Homeowners refinance their mortgages to save themselves a few bucks each month.
And just like those homeowners, Belmont will be saving a bit more than a million dollars refinancing its debt.
The Belmont Board of Selectmen unanimously approved Monday night, March 5, a request from Town Treasurer Floyd Carman to refinance the General Obligation Bonds for the Town Hall Complex from 2002 and the Fire Station Project from 2004.
Interest rates on all financial instruments at historic lows, Carman explained, currently near three percent which is down from the four-to-five percent range of a few years ago.
Based on his analysis, the bottom line for Belmont is a savings in interest costs of $1.4 million over the remaining life of these 20-year bonds.
"That money," Carman said, "will go right back to the taxpayers."
The selectmen were delighted with the savings and expressed their appreciation to Carman.
Waiting for the ambulance
The Belmont Fire Department will have to wait a bit longer to purchase a new ambulance.
On Monday, Belmont Fire Chief David L. Frizzell came before the Board of Selectmen at the Chenery School to seek permission for awarding a contract to Greenwood Emergency Vehicles of North Attleboro.
The price is $216,000 and, according to Chapter 30B of Massachusetts General Laws, can be accepted or rejected but not negotiated.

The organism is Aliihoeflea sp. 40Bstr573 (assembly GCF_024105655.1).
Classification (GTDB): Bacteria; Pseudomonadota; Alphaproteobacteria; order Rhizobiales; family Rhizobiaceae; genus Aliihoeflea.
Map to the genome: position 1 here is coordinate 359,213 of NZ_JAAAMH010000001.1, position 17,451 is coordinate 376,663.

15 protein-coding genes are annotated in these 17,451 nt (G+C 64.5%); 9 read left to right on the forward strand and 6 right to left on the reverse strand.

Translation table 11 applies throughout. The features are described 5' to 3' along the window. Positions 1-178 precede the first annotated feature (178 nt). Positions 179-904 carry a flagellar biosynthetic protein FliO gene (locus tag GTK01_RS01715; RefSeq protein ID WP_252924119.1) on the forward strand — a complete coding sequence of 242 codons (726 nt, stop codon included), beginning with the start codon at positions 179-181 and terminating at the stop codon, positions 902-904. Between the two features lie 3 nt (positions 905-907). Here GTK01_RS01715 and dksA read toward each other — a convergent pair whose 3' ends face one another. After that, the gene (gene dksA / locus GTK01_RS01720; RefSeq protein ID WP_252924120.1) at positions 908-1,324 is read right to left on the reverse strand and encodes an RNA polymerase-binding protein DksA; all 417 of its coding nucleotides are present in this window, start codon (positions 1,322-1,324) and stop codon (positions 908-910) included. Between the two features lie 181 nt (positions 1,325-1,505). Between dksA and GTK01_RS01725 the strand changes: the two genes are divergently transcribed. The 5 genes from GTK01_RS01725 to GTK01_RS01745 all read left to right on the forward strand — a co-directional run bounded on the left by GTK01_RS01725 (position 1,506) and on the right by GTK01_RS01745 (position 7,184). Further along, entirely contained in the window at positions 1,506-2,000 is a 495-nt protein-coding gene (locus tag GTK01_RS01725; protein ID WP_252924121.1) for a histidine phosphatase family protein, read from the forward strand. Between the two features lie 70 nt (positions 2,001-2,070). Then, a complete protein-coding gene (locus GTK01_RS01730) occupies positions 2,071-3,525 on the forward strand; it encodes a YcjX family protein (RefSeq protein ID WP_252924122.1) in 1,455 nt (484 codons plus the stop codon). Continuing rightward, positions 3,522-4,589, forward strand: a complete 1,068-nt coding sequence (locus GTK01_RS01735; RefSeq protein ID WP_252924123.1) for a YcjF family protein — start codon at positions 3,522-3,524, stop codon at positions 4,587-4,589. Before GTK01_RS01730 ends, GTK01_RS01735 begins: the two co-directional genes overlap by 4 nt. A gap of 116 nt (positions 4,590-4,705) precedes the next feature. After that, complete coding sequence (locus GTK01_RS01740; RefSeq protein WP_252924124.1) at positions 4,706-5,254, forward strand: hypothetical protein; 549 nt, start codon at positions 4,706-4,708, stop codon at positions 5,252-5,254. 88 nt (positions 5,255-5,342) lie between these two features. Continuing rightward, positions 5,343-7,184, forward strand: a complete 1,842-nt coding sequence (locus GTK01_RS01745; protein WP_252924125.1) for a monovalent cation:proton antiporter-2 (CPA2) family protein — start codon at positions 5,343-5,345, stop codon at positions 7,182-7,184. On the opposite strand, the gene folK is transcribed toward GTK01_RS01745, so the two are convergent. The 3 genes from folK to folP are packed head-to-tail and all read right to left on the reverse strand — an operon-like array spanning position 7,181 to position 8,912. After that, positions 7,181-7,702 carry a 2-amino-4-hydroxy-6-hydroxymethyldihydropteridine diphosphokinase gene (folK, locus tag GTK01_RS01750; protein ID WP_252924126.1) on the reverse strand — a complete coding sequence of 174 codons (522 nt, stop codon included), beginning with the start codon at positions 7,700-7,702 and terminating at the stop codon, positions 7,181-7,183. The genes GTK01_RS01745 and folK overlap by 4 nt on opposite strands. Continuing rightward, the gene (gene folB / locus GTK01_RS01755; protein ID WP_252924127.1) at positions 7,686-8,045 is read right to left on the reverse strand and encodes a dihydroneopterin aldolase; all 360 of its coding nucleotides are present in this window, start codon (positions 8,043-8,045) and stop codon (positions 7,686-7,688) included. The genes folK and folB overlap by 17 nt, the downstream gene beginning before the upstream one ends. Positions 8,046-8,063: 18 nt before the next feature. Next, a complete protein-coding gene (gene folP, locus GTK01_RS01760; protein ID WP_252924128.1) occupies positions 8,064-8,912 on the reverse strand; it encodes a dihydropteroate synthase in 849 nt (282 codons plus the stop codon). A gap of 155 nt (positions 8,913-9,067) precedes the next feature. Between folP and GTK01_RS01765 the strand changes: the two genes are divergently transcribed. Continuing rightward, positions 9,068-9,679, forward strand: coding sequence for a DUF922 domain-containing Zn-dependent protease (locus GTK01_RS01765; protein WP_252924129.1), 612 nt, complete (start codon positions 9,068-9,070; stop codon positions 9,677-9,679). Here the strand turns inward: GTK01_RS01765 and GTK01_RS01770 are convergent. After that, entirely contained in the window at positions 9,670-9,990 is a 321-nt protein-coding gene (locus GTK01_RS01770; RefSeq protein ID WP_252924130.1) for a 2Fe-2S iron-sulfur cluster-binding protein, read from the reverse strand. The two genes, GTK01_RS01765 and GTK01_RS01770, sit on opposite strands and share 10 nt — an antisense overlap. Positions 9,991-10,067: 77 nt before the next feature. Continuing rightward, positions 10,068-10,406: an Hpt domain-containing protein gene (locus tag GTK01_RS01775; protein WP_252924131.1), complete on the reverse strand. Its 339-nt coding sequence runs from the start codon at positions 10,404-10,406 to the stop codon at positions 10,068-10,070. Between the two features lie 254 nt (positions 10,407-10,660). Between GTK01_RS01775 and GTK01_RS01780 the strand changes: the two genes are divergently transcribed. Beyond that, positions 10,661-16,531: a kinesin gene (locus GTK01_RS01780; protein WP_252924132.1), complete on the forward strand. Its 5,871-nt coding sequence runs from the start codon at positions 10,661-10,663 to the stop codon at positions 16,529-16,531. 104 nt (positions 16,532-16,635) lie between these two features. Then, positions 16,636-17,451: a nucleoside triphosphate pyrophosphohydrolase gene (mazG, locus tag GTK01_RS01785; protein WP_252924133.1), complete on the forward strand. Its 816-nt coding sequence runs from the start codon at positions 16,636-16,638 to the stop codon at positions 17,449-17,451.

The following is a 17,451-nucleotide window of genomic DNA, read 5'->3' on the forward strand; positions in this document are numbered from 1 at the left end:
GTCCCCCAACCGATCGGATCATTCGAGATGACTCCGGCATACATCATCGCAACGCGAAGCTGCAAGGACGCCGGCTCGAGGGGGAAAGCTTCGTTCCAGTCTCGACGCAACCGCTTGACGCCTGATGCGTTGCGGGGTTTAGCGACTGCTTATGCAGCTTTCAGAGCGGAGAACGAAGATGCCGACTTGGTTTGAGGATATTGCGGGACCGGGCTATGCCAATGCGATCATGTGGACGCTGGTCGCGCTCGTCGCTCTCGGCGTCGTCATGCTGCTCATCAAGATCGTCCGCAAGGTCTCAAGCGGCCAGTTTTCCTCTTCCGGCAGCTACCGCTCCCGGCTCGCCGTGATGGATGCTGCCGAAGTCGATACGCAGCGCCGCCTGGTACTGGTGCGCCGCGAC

Upon learning that Greenwood was the only bidder among six potential entities, the selectmen expressed reluctance to awarding the contract right away.
“I’m looking at a number but am a little uncomfortable that there was only one bidder and (I am being asked) to vote on something that might not be competitive,” said Selectmen Vice Chairman Mark Paolillo.
“How do you know this is a good bid without another one sitting next to it?” he asked
Frizzell said he couldn’t say exactly why the other companies did not propose a bid but imagines that distance – with one situated in Connecticut – may have been an issue.
Selectman Angelo Firenze also said he was resistant to awarding the contract to the only company that bid.
“Can we check value against what other communities have?” he asked.
Frizzell said it’s difficult to find out what’s a fair comparison.
“There aren’t a lot of ambulances being delivered to compare information,” he said, adding that the ones area communities use are older.
The selectmen, however, did not feel ready to vote without additional information and decided to delay their decision for two weeks.
Until then, they asked Frizzell to get any comparable data possible. Frizzell will look at comparable communities that have purchased ambulances in the past few years.
Firenze also held Selectmen Office Hours for the final time. After eight years of service, he will be resigning from the board in April.